- The grooved dresser drawers slid on wood guide rails. To update the dresser drawers with optional heavy-duty slides, install blocking flush between the leg framing.
- First, measure between the front and back of the dresser frame just above the wooden guide, as shown.
- Cut a 1x4 to that length. Make 1x4 blocking for the other side the same way.
9. Install the Slide Blocking
- Add spacers to fill the gap between the blocking and the dresser, securing them with glue and brads.
- Wedge a cut 1x4 between the leg framing just above the wooden guide on each side, and toenail the ends into the framing.
- Use the hammer and pry bar to remove the old wooden drawer guides.
10. Set the Drawer Rail
- Follow the slide's installation instructions to position the inner rail against the side of the drawer. Check that the hardware is square to the back of the drawer, and mark the prepunched holes on the blocking.
- Hold the rail in place, and secure it to the drawer with the included inch wood screws. Repeat the process on the other drawer side.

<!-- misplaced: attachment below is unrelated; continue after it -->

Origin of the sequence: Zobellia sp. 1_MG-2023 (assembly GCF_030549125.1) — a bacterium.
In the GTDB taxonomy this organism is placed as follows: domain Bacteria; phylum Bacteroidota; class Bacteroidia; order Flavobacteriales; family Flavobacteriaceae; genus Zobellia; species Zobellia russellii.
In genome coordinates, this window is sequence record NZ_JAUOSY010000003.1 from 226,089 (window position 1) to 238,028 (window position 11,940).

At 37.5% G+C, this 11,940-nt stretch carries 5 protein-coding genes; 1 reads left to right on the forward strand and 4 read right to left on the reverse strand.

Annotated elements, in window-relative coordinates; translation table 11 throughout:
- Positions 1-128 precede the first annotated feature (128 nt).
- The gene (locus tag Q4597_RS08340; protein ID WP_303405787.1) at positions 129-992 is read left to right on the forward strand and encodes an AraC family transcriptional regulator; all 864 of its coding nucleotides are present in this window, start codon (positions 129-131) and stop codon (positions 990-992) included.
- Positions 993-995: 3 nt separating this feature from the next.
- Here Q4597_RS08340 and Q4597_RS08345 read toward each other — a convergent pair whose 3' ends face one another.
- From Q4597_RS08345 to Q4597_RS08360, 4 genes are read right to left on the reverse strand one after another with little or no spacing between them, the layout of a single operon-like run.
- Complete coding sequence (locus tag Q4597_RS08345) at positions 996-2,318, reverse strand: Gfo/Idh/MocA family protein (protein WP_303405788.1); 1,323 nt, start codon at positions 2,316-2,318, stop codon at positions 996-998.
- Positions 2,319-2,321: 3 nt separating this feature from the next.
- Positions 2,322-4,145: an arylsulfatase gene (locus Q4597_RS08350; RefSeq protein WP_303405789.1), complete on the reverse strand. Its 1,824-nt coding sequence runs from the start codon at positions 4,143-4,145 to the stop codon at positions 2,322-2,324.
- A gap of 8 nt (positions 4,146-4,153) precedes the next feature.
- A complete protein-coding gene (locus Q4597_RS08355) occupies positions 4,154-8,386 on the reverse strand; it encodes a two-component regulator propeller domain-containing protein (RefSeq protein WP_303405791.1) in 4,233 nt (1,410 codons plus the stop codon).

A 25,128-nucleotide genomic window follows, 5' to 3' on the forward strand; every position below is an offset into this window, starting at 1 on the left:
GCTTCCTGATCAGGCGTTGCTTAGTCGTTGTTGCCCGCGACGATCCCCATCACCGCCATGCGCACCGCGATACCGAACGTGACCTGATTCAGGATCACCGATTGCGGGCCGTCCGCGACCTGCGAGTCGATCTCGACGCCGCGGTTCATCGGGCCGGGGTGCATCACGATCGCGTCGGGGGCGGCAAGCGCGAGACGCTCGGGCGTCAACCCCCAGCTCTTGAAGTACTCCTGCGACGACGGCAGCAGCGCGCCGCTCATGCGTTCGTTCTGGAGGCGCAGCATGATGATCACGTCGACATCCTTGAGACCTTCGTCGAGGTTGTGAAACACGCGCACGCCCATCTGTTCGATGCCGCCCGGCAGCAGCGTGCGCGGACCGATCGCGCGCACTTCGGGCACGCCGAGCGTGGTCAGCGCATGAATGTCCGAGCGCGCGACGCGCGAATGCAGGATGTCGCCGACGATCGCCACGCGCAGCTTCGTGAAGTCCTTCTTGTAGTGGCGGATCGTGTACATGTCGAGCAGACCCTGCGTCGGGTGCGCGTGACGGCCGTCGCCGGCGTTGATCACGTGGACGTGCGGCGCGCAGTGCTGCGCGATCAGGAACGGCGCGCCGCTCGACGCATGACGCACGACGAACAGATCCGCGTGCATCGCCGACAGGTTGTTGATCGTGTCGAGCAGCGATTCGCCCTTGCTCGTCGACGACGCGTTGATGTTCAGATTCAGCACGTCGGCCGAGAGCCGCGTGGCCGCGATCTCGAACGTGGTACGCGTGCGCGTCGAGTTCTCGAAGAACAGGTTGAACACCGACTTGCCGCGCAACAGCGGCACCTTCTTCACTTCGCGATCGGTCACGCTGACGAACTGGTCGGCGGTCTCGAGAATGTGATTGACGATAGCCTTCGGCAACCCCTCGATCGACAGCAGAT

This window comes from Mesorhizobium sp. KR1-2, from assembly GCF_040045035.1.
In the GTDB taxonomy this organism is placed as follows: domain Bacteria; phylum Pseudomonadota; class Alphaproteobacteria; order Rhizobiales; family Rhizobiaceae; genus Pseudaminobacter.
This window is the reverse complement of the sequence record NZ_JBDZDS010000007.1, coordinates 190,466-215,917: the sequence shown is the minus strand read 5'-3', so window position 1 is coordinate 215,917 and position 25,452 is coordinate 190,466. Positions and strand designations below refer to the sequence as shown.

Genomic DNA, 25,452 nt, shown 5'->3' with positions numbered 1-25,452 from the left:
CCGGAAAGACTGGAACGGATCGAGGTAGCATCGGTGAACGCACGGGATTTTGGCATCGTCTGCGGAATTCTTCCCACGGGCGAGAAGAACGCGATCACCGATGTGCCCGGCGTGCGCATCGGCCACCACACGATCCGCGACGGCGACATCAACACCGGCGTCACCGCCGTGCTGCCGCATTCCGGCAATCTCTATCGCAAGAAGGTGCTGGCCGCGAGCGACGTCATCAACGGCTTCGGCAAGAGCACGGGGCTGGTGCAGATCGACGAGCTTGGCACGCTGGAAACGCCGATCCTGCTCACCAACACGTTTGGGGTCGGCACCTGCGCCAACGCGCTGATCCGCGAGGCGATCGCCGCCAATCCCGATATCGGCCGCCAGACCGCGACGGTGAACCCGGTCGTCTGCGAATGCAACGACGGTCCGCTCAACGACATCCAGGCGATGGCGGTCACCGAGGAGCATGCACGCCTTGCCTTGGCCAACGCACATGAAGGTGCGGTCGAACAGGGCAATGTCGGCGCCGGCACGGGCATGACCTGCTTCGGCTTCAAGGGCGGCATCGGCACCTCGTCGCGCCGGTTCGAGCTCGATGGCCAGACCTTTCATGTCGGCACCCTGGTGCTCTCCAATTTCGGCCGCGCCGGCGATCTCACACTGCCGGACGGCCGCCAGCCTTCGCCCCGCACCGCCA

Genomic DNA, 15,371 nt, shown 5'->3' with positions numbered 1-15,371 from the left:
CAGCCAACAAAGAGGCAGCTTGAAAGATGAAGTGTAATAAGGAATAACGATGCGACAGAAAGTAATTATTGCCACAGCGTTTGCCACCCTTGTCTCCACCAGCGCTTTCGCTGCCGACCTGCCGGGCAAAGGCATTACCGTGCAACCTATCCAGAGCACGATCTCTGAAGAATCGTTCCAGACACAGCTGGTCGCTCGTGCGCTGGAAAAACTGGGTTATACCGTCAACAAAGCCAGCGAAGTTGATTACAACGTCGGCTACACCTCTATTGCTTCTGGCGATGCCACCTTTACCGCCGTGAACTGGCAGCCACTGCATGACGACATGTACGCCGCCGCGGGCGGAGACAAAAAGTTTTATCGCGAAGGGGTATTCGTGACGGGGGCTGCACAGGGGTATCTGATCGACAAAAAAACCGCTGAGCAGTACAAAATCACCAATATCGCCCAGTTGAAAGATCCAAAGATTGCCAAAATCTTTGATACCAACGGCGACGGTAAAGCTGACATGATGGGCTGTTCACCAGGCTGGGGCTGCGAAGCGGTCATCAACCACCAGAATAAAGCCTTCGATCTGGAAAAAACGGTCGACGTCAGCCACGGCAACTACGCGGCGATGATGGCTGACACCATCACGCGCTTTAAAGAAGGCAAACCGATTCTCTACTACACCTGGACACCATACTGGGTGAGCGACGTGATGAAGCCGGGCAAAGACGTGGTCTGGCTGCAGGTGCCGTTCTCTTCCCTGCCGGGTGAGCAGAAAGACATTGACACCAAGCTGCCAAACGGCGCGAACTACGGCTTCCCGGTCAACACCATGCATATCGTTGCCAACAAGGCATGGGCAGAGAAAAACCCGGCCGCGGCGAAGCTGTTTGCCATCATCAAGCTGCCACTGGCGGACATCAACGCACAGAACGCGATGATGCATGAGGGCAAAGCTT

11. Secure the Slide to the Dresser
- Measure below the dresser's crosspiece according to the slide's installation instructions, and mark that spot on the blocking.
- Extend the slide rail from the track to access the screw holes, and hold the track in place, with its top edge at your mark.
- Fasten one side of the track to the support with an included screw. Square up the track before driving a second screw, then drive screws through the remaining holes.
- Install the slide on the other side in the same way.
12. Add the Drawer Supports
- Use the hammer and pry bar to remove the center drawer guide from the bottom of the dresser frame.
- Measure and cut two pieces of ½-inch-thick scrap to connect the front and back of the dresser frame. The supports should rest on the back of the frame and be flush with the front edge of the dresser. Space them under the new drawer sides, glue down the supports, and tack them in place with 1¼-inch brads.